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The English use of the word rosé in reference to wine was firmly established in common speech well before the 1980s but not so much as a product name.

Ernest Heminingway, who blew his brains out in 1961, wrote the following sentence in his posthumously published manuscript for the book that would become "The Garden of Eden" published in 1986:

"They ate stuffed eggs, roast chicken, pickles, fresh long bread that they broke in pieces and spread Sovora mustard on and they drank rosé" (page 76)

Rosé is not necessarily Weißherbst =[edit]

According to the german Wikipedia "Weißherbst" needs to be made of only one variety whereas a Rosé may be a blend made from different varieties (with some limitations described in the german wine law). Since I am not familiar with the topic I have added this here to be included by some wine- (and english- ;-)expert. This remark should be removed after including this information into the article -- 19:03, 17 July 2006 (UTC)

aLternative names across the globe[edit]

Surely "rosé" is strictly applicble only towwines of French origin.

of italian wines one would speak of rosato.

of Spanish and Portugese wines the word is rosado.

In the USA - espcially in California the usual word is blush.

Surely all these terms deserve mention! (talk) 18:51, 29 May 2009 (UTC)

Well I can tell you that there are many California and other new world wines that prefer the term rose over blush. You're right though that some of the other terms deserve a mention. We just need to find the right reliable sources to cite. AgneCheese/Wine 03:02, 30 May 2009 (UTC)
Rosé is definitely a loan word into English, and it also appears on e.g. German wine bottles, so it's not restricted to France. The other terms could surely be mentioned in a section and be redirected here. I had thought "blush" was an informal designation, almost like plonk, rather than something typically used on labels? Tomas e (talk) 10:47, 30 May 2009 (UTC)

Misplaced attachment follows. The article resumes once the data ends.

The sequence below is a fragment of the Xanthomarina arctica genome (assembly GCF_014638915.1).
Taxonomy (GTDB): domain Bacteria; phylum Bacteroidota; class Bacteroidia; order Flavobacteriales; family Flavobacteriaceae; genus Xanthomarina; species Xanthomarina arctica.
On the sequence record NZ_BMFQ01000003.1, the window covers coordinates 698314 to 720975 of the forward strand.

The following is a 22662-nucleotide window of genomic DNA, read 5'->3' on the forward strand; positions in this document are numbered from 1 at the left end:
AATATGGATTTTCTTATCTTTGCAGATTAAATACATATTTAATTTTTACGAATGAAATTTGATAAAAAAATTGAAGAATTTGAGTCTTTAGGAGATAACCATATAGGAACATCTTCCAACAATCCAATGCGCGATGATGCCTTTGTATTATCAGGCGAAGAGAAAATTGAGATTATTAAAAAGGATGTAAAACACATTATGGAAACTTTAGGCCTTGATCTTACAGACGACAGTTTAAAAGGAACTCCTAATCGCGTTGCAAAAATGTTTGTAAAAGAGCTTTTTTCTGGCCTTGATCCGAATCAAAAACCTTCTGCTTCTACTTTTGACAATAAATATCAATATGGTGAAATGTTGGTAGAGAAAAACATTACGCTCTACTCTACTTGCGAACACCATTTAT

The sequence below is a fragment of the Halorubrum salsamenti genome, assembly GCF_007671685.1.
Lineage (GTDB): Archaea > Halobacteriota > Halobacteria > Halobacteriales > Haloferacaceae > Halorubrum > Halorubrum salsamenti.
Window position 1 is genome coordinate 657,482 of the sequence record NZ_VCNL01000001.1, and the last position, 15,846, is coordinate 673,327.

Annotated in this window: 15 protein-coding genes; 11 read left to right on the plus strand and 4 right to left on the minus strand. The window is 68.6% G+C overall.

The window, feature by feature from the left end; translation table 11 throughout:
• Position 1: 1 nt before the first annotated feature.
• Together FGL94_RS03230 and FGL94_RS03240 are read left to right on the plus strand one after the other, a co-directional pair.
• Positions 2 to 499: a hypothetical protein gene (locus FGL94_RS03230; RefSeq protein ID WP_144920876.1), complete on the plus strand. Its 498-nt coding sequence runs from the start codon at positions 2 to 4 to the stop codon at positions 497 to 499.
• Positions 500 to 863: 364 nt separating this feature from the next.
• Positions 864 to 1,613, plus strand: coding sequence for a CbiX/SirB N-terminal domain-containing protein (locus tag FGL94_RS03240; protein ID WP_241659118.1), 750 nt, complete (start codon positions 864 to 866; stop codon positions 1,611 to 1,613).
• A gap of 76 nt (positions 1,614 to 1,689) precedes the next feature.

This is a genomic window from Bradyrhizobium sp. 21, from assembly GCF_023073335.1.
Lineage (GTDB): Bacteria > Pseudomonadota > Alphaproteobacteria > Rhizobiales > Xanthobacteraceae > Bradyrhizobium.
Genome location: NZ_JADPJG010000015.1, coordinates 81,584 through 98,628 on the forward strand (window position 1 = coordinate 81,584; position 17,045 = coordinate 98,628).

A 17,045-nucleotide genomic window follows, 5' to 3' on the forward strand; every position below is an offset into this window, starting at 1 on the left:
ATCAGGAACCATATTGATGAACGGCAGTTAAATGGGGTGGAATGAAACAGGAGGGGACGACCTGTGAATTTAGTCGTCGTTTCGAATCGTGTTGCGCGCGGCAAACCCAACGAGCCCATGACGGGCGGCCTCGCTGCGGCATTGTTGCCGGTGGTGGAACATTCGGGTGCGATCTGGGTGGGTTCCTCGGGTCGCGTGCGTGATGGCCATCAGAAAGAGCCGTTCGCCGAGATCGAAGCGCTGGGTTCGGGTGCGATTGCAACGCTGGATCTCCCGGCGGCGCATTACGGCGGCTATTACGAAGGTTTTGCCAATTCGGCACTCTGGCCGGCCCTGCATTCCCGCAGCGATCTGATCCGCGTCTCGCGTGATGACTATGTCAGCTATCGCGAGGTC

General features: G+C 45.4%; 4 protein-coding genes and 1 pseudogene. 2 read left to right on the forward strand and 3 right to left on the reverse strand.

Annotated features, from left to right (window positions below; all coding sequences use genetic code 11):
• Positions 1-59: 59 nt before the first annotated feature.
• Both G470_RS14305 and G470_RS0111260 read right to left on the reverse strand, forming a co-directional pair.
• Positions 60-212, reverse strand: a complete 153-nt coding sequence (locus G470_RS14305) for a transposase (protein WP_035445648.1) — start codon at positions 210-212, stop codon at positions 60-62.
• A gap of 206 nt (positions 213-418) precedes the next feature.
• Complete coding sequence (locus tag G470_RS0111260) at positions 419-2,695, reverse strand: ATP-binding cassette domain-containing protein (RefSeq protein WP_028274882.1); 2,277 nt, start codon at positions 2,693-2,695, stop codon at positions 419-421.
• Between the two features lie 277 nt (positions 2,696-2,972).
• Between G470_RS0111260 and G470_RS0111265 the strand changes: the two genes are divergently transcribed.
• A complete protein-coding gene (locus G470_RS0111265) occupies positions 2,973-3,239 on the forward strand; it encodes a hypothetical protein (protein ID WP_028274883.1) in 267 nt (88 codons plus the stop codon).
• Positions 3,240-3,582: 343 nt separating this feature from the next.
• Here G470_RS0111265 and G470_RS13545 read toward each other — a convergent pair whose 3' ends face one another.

The anonymous contributor (above) is esentially correct and I can offer a reference for the Italian term rosato but not for any of the others. Lookat Burton Andersons' book 'Wine Atlas of Italy where various other technical oenological terrms in Italian will be found - for example frizzante frizzantino and smabile.

Sorry I can't be of more help. It is worth noting that right old mixture of terms (in a linguistic sense) may appear on bottle lebelsbottle labels sometimes at the behest of importers and sometimes beacuse of confusion of terms in countries of origin.
If one were being a 'purist then only to use the word appropriate given the country of origin would be the correct - but there are other possible causes of confusion! of course!

Hair Commodore (talk) 10:46, 1 June 2009 (UTC)

Incorrect/malformed sentence[edit]

This is in the last paragraph of the introduction: "In other parts of the world, blending, the simple mixing of red wine to a white to impart color, is uncommon." I've read it many times but can't understand what the author imagined it means...

I'm guessing they mean: "In other parts of the world, blending red wine with a white by means of simple mixing, is uncommon." But not sure what "to impart color" means. Martinevans123 (talk) 09:51, 24 August 2014 (UTC)